Mark: It has just made me feel part of a team again, but there have been a few hissy fits along the way.

oh, who is the big­gest diva? Matthew: Wayne.

Wayne: How very dare you.

I am the old­est, so I can shout the loud­est. I didn’t want to do this at all be­cause I felt I was over­weight, but I had prostate cancer last year so it’s bril­liant to raise aware­ness. Have you all been get­ting spray tans and go­ing to the gym to tone up, then?

Alexan­der: We’re all hav­ing spray tans, but I haven’t gone near a gym be­cause I’m there to rep­re­sent the ‘dad bod’. We had no prob­lems chuck­ing our hats away at the end of the strip­tease, but we were all mor­ti­fied about tak­ing our tops off in case we were ‘mooby’!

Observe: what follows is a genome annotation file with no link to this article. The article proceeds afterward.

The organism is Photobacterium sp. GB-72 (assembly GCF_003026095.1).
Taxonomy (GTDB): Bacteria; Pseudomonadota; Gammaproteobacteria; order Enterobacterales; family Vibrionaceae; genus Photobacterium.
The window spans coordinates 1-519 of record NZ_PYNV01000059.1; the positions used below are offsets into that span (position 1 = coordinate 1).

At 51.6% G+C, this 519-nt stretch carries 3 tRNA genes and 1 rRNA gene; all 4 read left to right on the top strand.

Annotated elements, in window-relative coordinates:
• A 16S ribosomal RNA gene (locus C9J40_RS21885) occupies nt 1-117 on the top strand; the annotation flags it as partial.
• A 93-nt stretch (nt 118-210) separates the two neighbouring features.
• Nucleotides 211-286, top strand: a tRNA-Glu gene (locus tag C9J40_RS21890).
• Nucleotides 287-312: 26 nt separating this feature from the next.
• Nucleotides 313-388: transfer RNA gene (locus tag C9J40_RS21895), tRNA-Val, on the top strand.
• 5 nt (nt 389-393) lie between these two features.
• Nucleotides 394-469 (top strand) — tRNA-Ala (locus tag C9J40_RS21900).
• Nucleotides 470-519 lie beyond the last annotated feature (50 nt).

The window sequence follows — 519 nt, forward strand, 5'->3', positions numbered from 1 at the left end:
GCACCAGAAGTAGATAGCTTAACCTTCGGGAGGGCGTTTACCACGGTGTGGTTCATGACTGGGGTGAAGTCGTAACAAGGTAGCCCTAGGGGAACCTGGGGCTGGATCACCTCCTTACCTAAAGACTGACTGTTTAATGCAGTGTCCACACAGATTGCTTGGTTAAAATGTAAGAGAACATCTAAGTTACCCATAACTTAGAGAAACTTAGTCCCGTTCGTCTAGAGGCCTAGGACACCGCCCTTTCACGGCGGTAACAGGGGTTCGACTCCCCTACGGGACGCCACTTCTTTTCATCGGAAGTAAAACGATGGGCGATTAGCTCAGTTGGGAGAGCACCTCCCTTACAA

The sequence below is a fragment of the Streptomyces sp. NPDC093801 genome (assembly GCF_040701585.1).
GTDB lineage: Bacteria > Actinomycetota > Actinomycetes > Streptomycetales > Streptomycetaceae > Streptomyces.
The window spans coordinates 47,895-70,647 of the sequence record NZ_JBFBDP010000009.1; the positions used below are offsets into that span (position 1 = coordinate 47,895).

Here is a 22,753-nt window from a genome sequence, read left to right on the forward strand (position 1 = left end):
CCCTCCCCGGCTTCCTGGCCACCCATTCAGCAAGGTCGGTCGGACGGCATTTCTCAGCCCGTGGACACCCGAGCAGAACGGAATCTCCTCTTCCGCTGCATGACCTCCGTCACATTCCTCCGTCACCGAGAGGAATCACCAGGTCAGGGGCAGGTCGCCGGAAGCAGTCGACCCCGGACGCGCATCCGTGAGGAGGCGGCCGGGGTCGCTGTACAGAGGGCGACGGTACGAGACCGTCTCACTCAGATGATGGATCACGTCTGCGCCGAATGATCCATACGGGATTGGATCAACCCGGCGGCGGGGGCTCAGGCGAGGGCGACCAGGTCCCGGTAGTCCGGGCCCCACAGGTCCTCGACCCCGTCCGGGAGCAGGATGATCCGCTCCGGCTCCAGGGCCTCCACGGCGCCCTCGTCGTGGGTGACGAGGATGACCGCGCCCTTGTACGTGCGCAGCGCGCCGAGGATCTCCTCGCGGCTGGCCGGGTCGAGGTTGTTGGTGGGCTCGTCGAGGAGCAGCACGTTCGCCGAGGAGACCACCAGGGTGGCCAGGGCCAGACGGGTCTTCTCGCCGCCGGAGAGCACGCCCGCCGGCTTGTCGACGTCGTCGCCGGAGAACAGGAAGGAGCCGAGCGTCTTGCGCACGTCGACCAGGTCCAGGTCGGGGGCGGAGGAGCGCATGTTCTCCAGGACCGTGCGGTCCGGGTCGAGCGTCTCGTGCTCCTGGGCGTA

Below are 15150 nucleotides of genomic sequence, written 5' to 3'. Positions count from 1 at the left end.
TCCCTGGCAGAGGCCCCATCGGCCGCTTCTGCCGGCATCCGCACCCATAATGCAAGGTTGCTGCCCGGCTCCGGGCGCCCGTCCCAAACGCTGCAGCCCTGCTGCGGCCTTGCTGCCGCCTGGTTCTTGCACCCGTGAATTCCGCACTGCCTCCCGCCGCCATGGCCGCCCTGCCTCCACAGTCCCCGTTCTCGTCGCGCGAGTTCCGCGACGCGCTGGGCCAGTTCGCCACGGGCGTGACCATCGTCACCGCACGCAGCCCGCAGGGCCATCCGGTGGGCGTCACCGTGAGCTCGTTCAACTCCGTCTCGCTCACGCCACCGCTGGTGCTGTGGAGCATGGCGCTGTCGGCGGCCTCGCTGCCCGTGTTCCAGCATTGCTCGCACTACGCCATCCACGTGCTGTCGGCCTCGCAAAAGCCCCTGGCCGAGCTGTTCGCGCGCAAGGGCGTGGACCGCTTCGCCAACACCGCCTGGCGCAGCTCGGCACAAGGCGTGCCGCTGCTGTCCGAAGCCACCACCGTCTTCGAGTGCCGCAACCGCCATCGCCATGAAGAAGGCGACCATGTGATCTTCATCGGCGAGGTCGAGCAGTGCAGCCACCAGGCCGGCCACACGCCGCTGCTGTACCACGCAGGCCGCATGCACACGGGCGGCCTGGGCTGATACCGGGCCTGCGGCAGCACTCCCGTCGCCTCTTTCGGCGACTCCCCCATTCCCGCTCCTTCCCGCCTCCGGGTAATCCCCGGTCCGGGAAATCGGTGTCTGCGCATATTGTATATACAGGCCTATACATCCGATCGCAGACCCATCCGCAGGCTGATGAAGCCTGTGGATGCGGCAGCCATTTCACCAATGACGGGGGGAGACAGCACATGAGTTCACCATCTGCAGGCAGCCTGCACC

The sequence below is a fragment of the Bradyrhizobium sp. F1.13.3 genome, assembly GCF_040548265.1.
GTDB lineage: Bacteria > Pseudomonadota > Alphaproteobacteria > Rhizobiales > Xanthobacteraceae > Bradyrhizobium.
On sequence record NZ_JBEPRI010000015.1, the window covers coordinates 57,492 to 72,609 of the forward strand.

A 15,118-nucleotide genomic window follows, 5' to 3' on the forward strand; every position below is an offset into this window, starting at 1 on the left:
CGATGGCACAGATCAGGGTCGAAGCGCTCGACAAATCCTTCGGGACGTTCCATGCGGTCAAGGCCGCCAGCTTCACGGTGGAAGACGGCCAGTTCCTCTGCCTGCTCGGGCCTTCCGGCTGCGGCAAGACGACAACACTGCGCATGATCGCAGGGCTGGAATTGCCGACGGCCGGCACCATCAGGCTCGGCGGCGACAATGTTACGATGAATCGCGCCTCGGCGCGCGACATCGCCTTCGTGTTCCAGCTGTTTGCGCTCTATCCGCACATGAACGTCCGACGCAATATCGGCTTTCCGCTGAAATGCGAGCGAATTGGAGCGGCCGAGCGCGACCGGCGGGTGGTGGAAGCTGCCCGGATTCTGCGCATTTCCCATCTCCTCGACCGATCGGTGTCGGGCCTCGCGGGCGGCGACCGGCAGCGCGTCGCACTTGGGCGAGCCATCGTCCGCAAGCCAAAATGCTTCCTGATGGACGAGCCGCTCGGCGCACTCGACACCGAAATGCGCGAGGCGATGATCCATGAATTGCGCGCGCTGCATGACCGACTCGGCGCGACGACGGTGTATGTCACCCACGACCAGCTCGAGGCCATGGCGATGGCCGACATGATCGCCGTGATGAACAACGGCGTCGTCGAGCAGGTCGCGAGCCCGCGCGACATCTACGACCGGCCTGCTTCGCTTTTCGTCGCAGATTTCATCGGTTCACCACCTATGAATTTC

Harry: Meet­ing the cast of the Cal­en­dar Girls mu­si­cal The Girls for the doc­u­men­tary was in­cred­i­bly helpful, though. Like us, they were all dif­fer­ent shapes and sizes and ages. And the fact that they get naked in front of a live au­di­ence ev­ery night for a good cause gave us con­fi­dence.

How have you found the dance rou­tine it­self?

Alexan­der: Ex­cru­ci­at­ing. On the first day, Ash­ley got each of us to dance in front of the oth­ers with­out any mu­sic so af­ter that, there’s not much else to be scared of. Harry: You’re great with your dad­danc­ing. I won Strictly, but that first day was the most un­com­fort­able sit­u­a­tion I’ve ever been in.

Wayne: I stood on my trousers dur­ing re­hearsals this morn­ing, so I couldn’t get them off and then I couldn’t get my G-string un­done and I had to dis­en­tan­gle it and they were all laugh­ing at me. It has been an emo­tional roller­coaster, one mo­ment we’re weep­ing and the next we are hys­ter­i­cal.